بررسی ابعاد ناحیه خود مختار گوانگسی و پیامدهای ارتباط: نکاتی درباره روابط تجاری چین و انگلیس
|کد مقاله||سال انتشار||مقاله انگلیسی||ترجمه فارسی||تعداد کلمات|
|21222||2011||12 صفحه PDF||سفارش دهید||محاسبه نشده|
Publisher : Elsevier - Science Direct (الزویر - ساینس دایرکت)
Journal : Industrial Marketing Management, Volume 40, Issue 4, May 2011, Pages 510–521
This study aims to develop and test a concept for improving Anglo-Chinese business relationships. By piecing together and incorporating both Chinese and western relationship constructs into a cohesive framework and testing this on a sample of Taiwanese importers, the study conceptually and empirically advances our understanding of the discipline further. Specifically, three facets of guanxi, namely ganqing (an affective element), renqing (reciprocation and favor), and xinren (personal trust) are conceptualized to determine cooperation and coordination, which in turn lead to improved performance. Based on a sample of 208 buyers (surveying perceptions of their relationships with Anglo suppliers), we provide empirical support for our concept and reveal that ganqing, renqing and xinren are crucial for fostering the development of such Sino-Anglo relationships. By providing an international flavor in terms of the constructs outlined and the importer–exporter context, the study provides fresh insights to help broaden our horizon further and understand more about relationships in an international context. Several implications are extracted from the study which a) western marketers importantly need to practice as they grapple to enter Chinese markets and nurture business relations, b) Chinese buyers can consider when managing their supplier portfolios and c) academics can use to help measure important relational constructs and undertaking research in a Chinese context.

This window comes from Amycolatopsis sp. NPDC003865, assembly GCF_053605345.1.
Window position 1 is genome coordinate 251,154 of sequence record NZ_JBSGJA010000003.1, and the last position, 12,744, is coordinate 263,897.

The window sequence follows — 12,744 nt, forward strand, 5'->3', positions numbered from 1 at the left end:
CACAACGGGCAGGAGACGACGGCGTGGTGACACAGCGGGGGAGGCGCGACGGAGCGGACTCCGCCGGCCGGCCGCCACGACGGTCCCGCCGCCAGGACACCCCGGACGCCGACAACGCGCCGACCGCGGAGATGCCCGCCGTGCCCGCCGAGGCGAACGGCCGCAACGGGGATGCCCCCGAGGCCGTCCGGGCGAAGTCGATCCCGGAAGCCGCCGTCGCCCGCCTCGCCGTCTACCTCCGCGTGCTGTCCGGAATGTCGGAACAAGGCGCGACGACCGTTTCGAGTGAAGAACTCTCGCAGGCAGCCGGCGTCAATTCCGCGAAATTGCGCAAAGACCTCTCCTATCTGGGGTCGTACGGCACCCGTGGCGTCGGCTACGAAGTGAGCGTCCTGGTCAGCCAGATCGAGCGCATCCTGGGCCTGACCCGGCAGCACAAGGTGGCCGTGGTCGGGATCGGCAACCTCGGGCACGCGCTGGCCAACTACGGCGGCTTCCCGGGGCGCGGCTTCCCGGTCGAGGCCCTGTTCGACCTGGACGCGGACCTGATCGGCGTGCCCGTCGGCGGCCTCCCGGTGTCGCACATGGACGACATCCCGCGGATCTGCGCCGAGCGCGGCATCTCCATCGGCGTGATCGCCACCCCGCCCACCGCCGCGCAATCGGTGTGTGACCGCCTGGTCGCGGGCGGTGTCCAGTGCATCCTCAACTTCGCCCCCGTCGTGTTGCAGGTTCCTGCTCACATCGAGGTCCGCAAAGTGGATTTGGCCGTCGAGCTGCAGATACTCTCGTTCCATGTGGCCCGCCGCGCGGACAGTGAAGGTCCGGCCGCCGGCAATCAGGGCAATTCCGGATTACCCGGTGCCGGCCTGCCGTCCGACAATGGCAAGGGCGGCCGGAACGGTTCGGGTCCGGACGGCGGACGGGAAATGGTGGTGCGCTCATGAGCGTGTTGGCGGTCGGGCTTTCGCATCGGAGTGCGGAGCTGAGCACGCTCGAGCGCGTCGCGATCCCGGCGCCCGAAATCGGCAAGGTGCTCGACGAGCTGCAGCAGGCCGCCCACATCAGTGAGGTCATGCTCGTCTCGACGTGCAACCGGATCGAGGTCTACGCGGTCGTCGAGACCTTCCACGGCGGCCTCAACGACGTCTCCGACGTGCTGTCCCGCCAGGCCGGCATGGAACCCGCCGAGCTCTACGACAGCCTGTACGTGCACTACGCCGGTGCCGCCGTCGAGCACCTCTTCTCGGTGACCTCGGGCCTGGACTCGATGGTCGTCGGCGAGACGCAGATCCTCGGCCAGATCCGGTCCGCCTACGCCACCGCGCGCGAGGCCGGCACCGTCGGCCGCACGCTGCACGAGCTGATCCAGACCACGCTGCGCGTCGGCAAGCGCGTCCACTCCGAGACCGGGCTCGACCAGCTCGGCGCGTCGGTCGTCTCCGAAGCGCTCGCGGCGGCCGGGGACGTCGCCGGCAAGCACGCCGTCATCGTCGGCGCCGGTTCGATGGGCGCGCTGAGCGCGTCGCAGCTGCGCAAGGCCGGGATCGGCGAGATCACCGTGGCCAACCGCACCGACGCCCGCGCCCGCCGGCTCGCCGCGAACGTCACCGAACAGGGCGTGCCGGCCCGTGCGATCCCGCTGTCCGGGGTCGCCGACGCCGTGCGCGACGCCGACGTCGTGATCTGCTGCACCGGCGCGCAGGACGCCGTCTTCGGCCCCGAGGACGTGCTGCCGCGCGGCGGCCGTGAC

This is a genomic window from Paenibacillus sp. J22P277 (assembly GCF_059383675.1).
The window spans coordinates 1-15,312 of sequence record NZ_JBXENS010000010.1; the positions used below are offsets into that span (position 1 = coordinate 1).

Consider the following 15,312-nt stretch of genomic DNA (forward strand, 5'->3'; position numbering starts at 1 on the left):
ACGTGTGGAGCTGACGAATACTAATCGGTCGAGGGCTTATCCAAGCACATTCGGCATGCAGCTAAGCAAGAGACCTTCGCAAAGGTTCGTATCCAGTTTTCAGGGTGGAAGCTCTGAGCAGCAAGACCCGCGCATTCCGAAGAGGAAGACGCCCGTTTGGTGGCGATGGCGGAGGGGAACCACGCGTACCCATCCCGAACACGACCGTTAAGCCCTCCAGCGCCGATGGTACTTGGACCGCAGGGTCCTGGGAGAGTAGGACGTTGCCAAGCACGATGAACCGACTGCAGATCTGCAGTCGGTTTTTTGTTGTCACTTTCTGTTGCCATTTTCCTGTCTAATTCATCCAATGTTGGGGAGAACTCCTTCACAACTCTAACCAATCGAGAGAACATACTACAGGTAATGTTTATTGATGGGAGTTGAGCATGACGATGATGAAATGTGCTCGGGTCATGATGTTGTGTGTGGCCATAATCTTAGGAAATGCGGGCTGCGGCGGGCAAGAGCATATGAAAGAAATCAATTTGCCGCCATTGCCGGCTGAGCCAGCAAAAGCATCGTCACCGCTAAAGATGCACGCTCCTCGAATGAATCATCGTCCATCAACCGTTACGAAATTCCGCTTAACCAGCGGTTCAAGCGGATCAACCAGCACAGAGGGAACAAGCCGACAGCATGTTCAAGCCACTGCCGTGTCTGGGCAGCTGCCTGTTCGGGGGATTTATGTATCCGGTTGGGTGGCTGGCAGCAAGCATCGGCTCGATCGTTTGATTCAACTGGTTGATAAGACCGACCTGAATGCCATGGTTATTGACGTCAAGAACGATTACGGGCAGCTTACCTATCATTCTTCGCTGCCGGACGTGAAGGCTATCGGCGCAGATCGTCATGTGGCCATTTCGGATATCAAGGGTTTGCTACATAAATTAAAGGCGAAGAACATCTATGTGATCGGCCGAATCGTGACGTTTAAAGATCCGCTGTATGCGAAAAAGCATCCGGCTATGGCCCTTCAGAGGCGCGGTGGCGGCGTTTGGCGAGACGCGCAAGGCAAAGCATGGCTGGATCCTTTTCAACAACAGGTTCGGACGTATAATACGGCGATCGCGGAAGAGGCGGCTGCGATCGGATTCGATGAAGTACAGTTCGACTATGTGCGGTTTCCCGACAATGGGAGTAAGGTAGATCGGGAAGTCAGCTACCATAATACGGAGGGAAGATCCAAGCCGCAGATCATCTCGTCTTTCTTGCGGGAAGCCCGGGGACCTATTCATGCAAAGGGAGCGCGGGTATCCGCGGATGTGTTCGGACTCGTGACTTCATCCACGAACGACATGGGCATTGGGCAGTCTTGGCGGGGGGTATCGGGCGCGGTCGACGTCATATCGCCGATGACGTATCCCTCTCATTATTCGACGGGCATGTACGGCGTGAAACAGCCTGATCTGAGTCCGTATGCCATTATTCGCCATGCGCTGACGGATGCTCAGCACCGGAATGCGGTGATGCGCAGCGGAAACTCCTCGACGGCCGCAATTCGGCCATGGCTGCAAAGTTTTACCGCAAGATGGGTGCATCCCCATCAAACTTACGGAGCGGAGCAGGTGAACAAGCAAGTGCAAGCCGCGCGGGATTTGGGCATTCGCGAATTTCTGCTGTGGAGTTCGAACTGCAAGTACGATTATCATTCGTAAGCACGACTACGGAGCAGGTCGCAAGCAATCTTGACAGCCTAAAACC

Along with the trend of globalization and rapid economic development in many far eastern countries, particularly greater China, business-to-business relationships between western and eastern counterparts are receiving heightened interest in both academic and practitioner discourse. Traditionally, business relationships have been frequently explored in western societies and the quality of relationships measured by a range of attributes among others including trust, satisfaction, coordination, communication (Crosby et al., 1990, Morgan and Hunt, 1994, July and Naudé and Buttle, 2000). Despite such research, Tsang (1998) contends that Chinese is a high-context culture and developing good relationships with such parties may be more fruitful if nurtured in their own distinct ways in addition to those aspects considered in the west — hence the need to consider the relationships between western and Chinese counterparts from both perspectives. Ever since the early 1980s, the subject of buyer–seller relationships has experienced growing popularity in academic western discourse. In particularly, a significant amount of research in this domain has stemmed from North American and Europe. In the U.S., research has tended to focus on channel management and the relationships between channel members (Anderson & Narus, 1990; Anderson & Weitz, 1989; Jap, 1999). This is not too dissimilar to research that was undertaken at around the same time in Europe, by a group of academic researchers who joined forces to form the International Marketing and Purchasing Group (IMP). Historically, IMP research has examined a number of variables including external and environmental factors, organizational and financial factors when exploring buyer–seller relationships (IMP Group, 1982 and Turnbull & Valla, 1985). Their work advocates an interaction approach between buyers and sellers and stresses the importance attached to dyadic relationships (Håkansson, 1982; Turnbull and Valla, 1985). Over the last thirty years, research in business relationships has progressed in several stages. Early studies, originating from North America and within Europe focused on working partnerships between exchange parties, such as manufacturers and distributors. As the subject progressed, the notion of relational exchange became increasingly popular, with scholars both conceptually and empirically drawing comparisons with traditional discrete transactional exchange. More emphasis was then later placed on specific relationship variables and their potential for influencing business relationships and this paved the way for a plethora of research to evolve (Wilson and Möller, 1991). As a result, during the 1990s, research relating to pertinent relationship constructs and their influence on other relationship variables became more prevalent. At this stage, concepts were not only developed, but these were empirically tested and rigorously examined. Morgan and Hunt (1994) focused on trust and commitment as the key mediating factors on other variables (i.e. acquiescence, propensity to leave, cooperation, functional conflict and uncertainty) within buyer–seller relationships. The influence of globalization and increasing international trade has also encouraged a growing number of scholars to examine such constructs on an international scale (Barnes et al., 2010 and Yen et al., 2007). In a Chinese context, the concept of social networks is very much in congruence with research on guanxi — whereby reciprocity, trust and interdependencies are highly valued through the effective use of social capital ( Redding, 1990 and Wong and Leung, 2001). Whilst the existing buyer–seller and channel management literature tends to focus on either western or Chinese relational forms in isolation, this study attempts to broaden scholarly understanding among western-Chinese business relationships through incorporating key relationship dimensions extracted from both perspectives. Building on the theoretical foundation of social network theory, this research intends to explore Anglo-Chinese business-to-business relationships by developing and testing a concept that consists of both western and Chinese relationship constructs within the context of international buyer–supplier relationships. By focusing on typical Anglo-Saxon supplier working relationships and reflecting on import buyer views, western exporters will be better positioned and prepared for managing Chinese markets and enhancing their financial performance. The study aims to illustrate how aspects of guanxi, namely ganqing (an affective element), renqing (reciprocation and favor), and xinren (personal trust) can leverage inter-company facilitation in terms of greater cooperation and coordination, which in turn lead to greater satisfaction and improved performance. In light of the focal constructs posited, ganqing refers to the emotional attachment that exists among network members ( Wang, 2007). It denotes a sense of loyalty, solidarity and the willingness to take care of each other under all circumstances ( Chen & Chen, 2004). Renqing consists of two parts: reciprocity and empathy ( Hwang, 1987) and is practiced through the exchange of favors ( Wong & Leung, 2001) i.e. the greater the exchange of favors — the closer the two parties. Xinren represents personal trust in a Chinese context which takes time and effort to build ( Chen & Chen, 2004). The higher the levels of ganqing, renqing and xinren, the better the coordination and cooperation is likely to be. Coordination is explained as the synchronization of activities and flows (Mohr & Nevin, 1990) and the extent to which activities in general are well coordinated and timely between partners (Mohr, Fisher, & Nevin, 1996). It can also represent a process whereby exchange parties work closely together in the process to improve products, service and coordinate orders (Buvik and Gronhaug, 2000 and Buvik and Andersen, 2002). Cooperation meanwhile is concerned with a party's willingness to cooperate in maintaining a relationship and advocates acting in a way that promotes mutual interest, team spirit and tackling common problems in a bid to achieve mutual and individual goals (Cannon and Perreault, 1999 and Leonidou et al., 2002). Through greater inter-organizational coordination and cooperation, we posit that this will lead to greater satisfaction i.e. some degree of happiness among import buyers (Kumar, Stern, & Achrol, 1992; Anderson Baker, Simpson, & Siguaw, 1999) and improved performance in terms of cost savings, profitability and financial benefits in general (Hewett and Bearden, 2001 and Lee et al., 2004). Building on the introduction, which has provided a brief account of research on buyer–seller relationships and the notion of guanxi, the remainder of the manuscript is organized as follows: first, our conceptual framework and research hypotheses are outlined. Second, the research methodology is described. Next, the findings which report on the concept and the hypothesized associations are presented. Finally, several conclusions are drawn from the study, along with implications for practitioners and academic researchers and directions for future research.